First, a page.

Fernando Alonso Díaz is a double Formula One World Champion who is currently racing for McLaren-Honda. Alonso started in karting from the age of 3. His first win came at the 2001 Australian Grand Prix and has to date scored 1767 points. In 2010, Alonso joined Scuderia Ferrari. Although Alonso did not reach his goal of winning a third title while at Ferrari he managed to finish runner up on three occasions (2010, 2012 & 2013) as well as winning eleven Grand Prix with the team and clearly beating his team mates for points in all five seasons. His strongest title challenges were in 2010 and 2012, finishing both seasons just adrift of title winner Sebastian Vettel. Alonso announced his decision to join McLaren-Honda in November 2014. Vettel won the 2015 Malaysian Grand Prix, prompting Alonso to once again a couple of weeks later publicly defend his decision saying that it was 'difficult to keep the trust' amid Ferrari's attempts to persuade him the 2015 car was going to be a big improvement. He said that he would only suggest the move was a mistake should Ferrari actually win the title in November. Having been lapped and outside the points in the Chinese Grand Prix, Alonso suggested he was just happy to finish the race to gather information about the car.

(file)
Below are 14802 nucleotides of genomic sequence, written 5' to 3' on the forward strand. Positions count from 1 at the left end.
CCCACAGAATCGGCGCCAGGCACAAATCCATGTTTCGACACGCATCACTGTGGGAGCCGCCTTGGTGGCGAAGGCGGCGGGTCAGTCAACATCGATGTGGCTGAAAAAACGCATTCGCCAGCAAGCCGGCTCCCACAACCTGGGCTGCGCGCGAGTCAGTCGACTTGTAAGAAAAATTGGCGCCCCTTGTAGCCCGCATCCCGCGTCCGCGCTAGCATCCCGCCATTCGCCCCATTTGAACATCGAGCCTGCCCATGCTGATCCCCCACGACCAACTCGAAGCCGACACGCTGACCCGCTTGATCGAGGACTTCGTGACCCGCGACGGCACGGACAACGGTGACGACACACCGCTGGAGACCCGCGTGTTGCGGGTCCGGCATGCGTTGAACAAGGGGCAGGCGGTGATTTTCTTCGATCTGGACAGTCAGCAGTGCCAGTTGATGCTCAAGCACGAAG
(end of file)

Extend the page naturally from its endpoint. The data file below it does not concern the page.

Anti-lock Braking System (ABS)
An electronic system which prevents the wheels from locking during heavy braking. Using sensors, a control unit determines if the wheels are starting to lock and brake pressure is then reduced. The system allows the driver to maintain steering control under heavy braking and reduces braking distances. 

The point that is used for the ideal racing line when a driver clips the inner radius of a corner. 

An action a team takes on behalf of its driver if the team feels that the driver has been unfairly penalised or punished by the stewards.

Aquaplaning is what happens when there is more water between the tyres and the road than can be displaced by the tyre tread. The car ‘floats’ and consequently cannot be controlled by the driver. 

Maurizio Arrivabene is the current team principal of Scuderia Ferrari F1 team. He was appointed in November 2014, replacing Marco Mattiacci in the role. Arrivabene comes from a marketing and sales background.

Armco Barrier
A metal barrier fitted at the sides of racing tracks, designed to absorb the impact of a car at high speed. It is actually the brand name of a crash barrier company which has now been adopted as a general term.